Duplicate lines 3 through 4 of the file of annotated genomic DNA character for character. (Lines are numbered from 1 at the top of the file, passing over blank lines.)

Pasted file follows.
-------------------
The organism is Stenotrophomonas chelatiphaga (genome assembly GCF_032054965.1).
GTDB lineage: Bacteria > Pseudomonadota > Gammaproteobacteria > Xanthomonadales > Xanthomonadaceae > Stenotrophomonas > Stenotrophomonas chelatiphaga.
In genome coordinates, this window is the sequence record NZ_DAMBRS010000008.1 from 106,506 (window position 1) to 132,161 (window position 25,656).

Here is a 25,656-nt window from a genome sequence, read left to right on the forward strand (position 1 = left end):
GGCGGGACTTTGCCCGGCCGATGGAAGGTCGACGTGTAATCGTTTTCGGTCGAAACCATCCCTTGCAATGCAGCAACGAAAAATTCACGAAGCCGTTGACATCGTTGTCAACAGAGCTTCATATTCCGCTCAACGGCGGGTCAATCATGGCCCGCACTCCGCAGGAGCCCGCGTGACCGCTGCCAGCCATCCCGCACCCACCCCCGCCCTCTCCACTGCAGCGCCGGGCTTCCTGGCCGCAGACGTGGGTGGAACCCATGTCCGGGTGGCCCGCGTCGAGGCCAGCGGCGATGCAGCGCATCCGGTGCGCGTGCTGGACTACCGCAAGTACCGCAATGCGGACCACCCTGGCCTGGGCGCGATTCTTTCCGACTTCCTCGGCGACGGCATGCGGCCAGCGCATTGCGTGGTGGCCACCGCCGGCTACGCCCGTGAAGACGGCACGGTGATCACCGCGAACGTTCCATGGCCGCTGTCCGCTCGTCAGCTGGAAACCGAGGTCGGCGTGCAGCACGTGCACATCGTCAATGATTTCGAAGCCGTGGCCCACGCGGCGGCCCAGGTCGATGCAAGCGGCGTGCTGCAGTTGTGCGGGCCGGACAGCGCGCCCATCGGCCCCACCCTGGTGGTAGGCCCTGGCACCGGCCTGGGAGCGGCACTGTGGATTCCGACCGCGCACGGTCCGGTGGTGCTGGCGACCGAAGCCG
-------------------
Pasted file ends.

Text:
In genome coordinates, this window is the sequence record NZ_DAMBRS010000008.1 from 106,506 (window position 1) to 132,161 (window position 25,656).

Here is a 25,656-nt window from a genome sequence, read left to right on the forward strand (position 1 = left end):